Friday, January 20, 2017

Stepping into the past

 
39 years ago in May, I moved into this big old farmhouse as a young wife who had never lived out in the country before.  Both of my daughters were born while living in this house. Lots of good memories even though we only lived there for 10 years. However, this is also the house my husband grew up in, so he has even more memories - of parents, siblings, extended family, dogs, horses and farm kid adventures.
 
Yesterday afternoon we were driving, and would pass within 2 miles of the farm. Knowing this house is due to be torn down this spring we decided to take a detour.  When we moved off the farm in May 1988, another young family bought it from my mother-in-law. They also raised a family there and just recently their oldest son's family had moved into this house. But it's old and in tough shape, so they just finished building a new house across the road and will tear this one down.
 
My in-laws bought this half section of land with buildings in 1951. Over the years, other smaller pieces of land were added.  Cattle, horses, pigs, sheep, chickens, hay, and typical feed crops were the business of this place. They farmed until 1976 when my father-in-law passed away suddenly right after Christmas.  My brother-in-law kept things going until April 1978 when we moved back from Iowa where we were living and working at the time.  We kept a couple of horses, the cattle and sheep, along with hay and crops.  We farmed until May 1988 when we sent our cattle to a neighbor to keep "on shares", and moved the 3 miles into town and "town jobs".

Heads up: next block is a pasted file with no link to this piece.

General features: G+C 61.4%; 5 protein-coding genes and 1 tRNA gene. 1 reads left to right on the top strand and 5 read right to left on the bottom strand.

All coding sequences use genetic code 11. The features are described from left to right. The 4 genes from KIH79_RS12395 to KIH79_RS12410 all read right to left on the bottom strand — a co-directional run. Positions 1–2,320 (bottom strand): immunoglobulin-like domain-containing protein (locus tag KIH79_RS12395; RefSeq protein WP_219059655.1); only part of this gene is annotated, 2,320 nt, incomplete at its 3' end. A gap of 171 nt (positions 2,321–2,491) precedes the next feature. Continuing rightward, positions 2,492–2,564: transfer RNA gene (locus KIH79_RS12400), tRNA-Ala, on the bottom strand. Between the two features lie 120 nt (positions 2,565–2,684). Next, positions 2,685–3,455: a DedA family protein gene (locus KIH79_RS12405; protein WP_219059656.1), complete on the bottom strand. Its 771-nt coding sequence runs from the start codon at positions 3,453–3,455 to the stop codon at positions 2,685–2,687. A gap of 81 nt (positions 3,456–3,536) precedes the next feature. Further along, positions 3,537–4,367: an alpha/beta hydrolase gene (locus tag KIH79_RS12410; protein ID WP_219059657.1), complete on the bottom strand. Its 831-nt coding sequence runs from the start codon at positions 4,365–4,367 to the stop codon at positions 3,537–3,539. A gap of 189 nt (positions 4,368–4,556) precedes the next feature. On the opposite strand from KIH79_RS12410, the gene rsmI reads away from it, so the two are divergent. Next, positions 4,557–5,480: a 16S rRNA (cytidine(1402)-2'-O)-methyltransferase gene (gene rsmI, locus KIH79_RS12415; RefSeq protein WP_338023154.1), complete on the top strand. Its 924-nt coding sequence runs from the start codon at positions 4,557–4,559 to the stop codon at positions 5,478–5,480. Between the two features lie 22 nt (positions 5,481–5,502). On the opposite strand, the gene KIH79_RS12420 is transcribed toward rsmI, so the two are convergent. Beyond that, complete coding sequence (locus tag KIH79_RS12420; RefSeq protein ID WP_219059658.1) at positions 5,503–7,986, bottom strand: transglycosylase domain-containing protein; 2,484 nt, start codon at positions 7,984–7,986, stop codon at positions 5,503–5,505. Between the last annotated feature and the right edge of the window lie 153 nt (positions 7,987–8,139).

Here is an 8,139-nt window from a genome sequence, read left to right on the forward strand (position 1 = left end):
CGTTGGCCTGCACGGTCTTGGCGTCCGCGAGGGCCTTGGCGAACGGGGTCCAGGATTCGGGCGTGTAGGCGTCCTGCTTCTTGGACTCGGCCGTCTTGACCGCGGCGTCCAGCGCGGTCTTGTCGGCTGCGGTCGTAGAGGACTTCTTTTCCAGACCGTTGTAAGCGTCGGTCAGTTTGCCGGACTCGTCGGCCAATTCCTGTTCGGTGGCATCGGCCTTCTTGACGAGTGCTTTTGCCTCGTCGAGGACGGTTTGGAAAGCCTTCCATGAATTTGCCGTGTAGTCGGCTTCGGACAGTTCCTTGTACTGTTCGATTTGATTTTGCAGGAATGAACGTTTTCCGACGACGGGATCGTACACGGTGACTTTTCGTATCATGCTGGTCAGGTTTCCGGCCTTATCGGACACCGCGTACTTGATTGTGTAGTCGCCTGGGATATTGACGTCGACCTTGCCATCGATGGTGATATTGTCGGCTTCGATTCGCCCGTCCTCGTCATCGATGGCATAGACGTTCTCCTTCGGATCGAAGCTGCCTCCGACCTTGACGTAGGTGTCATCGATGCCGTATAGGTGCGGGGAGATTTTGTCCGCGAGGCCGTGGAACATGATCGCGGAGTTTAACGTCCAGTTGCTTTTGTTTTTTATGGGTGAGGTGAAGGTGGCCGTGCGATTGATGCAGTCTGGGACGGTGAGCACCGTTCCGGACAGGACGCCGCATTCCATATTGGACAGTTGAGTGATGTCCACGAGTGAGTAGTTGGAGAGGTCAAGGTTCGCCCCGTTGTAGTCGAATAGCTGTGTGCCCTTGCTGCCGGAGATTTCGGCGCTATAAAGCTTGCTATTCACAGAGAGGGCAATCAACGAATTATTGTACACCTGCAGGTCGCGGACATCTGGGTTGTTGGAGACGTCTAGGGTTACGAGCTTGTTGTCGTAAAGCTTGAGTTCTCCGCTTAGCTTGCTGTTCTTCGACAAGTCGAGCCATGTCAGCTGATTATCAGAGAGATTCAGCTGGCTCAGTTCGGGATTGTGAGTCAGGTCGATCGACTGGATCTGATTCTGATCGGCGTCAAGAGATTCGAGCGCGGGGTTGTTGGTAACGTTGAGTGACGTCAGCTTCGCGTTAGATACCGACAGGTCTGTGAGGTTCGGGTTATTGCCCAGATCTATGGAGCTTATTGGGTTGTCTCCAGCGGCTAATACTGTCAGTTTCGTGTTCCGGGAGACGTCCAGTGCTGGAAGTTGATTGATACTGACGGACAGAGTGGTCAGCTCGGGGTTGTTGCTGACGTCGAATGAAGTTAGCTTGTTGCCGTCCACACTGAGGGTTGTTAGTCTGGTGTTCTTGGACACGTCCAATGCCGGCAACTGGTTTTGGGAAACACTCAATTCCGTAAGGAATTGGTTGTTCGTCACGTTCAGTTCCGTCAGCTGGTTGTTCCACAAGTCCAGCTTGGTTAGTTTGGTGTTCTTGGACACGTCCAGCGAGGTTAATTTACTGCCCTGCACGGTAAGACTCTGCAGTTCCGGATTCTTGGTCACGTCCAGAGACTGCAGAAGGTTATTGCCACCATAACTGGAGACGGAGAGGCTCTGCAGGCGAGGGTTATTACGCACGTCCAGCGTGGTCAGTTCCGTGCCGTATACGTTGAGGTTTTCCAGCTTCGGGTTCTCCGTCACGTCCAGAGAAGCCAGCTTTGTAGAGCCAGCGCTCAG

As a city kid, I had never driven a tractor, never helped an animal give birth, never fixed a fence, or mixed a bottle of powdered milk to feed a baby calf.  My dad, who had grown up on a Kansas farm, was amazed that I actually embraced farm life. I learned to drive the tractors, windrow hay, give injections to sick animals, pulled lambs when ewes were having trouble giving birth, bottle fed a lot of calves and lambs, cared for pheasant chicks, and took my turn in the middle of the night checking for new calves or lambs. The girls were only 4 and 7 when we moved to town so the youngest doesn't remember much about the farm. But my oldest remembers feeding bottle calves and riding in the tractor with dad. Both remember the swing set in the yard and were amazed that the dog house was still there, although not in the same spot.  
 
I'm sure the young family living on that location will make lots of new memories for that place even though this house won't be there anymore. We're glad we stopped by and had the opportunity to tickle our memories. 
 
 

3 comments:

  1. It's always sad to see buildings from our past disappear. I'm glad you took the time to visit the house and your memories before the house is demolished.

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  2. This literally looks just like my grandmas house in the country. We spent a lot of time at my grandparents house. Glad you had a chance to visit.

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  3. So great that you took the chance to drive by and relive all those memories, Sara! I, too, am a bit surprised at the extent of your farm experience there.
    I hear similar stories of farm life in the 50's and 60's from Don but have just pulled a few weeds, picked vegetables, and helped wash dishes in a tub from a pump in the kitchen. No farm animal interactions for this City Mouse (darn).

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